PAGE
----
Furthermore, the requirements won’t do much to prevent companies from spending their money on prohibited investments. The reason is that while boards must approve detailed reinvestment plans, the law doesn’t require companies to spend any more on approved investments than they would normally. So, for example, a pharmaceutical company that typically spends $5 billion a year on R&D can declare that $5 billion of its repatriated earnings will go toward R&D, thus freeing the $5 billion already allocated for other uses. “On the surface, it looks like you can’t use the repatriated money for share repurchases, dividends, or executive compensation,” says Senyek. “But the reality is that you can. Ultimately, I think that’s what it will be used for.”
Indeed, Congress seems to have overlooked the fact that many companies are already flush with cash and could easily raise capital for domestic investments if they wanted to. From a board’s perspective, a better use of repatriated earnings might be direct return to shareholders.
Don’t expect large one-time dividends, however. The Internal Revenue Service will be alert to obvious attempts to skirt the rules. Instead, analysts expect gradual increases in dividends and other nonpermitted uses of the money. Predictably, companies are cautious in their comments. Brian Byala, assistant treasurer at Pfizer Inc., commented at a recent conference that while it’s possible to get around the rules, a company runs the risk of an IRS investigation. “That’s certainly not a road we’re going down,” he said.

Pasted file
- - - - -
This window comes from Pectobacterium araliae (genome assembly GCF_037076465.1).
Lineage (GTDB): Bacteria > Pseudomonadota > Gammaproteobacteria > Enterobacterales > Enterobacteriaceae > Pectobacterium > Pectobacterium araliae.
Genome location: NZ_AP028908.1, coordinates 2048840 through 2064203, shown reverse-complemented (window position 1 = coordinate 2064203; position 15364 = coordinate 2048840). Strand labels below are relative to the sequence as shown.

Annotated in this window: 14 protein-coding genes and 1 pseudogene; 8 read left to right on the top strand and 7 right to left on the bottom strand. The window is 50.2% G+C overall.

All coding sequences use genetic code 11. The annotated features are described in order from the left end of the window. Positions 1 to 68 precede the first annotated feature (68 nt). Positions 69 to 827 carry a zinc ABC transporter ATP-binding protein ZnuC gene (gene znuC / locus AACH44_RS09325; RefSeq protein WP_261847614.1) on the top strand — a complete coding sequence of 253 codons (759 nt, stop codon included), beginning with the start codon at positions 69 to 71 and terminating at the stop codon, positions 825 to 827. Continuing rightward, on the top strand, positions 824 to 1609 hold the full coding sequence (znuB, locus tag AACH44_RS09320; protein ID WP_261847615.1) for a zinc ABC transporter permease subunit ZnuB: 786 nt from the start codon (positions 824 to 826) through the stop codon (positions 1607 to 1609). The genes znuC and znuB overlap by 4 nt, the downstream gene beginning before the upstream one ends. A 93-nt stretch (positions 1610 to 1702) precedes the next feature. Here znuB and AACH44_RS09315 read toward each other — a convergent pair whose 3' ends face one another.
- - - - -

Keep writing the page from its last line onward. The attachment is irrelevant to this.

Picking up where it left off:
Beyond the government scrutiny, such as it is, the repatriation provision poses other challenges. One is the difficulty of pulling earnings out of local subsidiaries. Treasurers need to unwind intercompany lending arrangements and deal with any local rules restricting the movement of cash outside of a country. In certain places, including China and Germany, these rules might even block the repatriation. “In some countries, regulations absolutely stop the conversation,” comments one banker. “In China, for example, repatriation is a nonstarter.”
Dell has been working on this since the middle of 2004, well before the law was passed. “It’s taken a lot of time to roll our money out of legal entities around the world,” says MacDonald. “Each country has different rules about equity and capital reserves.
“You also need to spend a lot of time preparing the statutory books and getting resolutions from the boards of your subsidiaries to distribute the money,” he says. And while the law doesn’t require companies to set up separate legal entities just to track the earnings, many are taking care to trace the money anyway. “You want good recordkeeping so that when the IRS comes in, you can review everything with them,” says MacDonald.
There is also the task of turning the earnings into cash. Often foreign earnings are tied up in securities portfolios or in physical assets, such as buildings and equipment. “Liquidating your portfolio may take a lot of heavy lifting,” says the banker.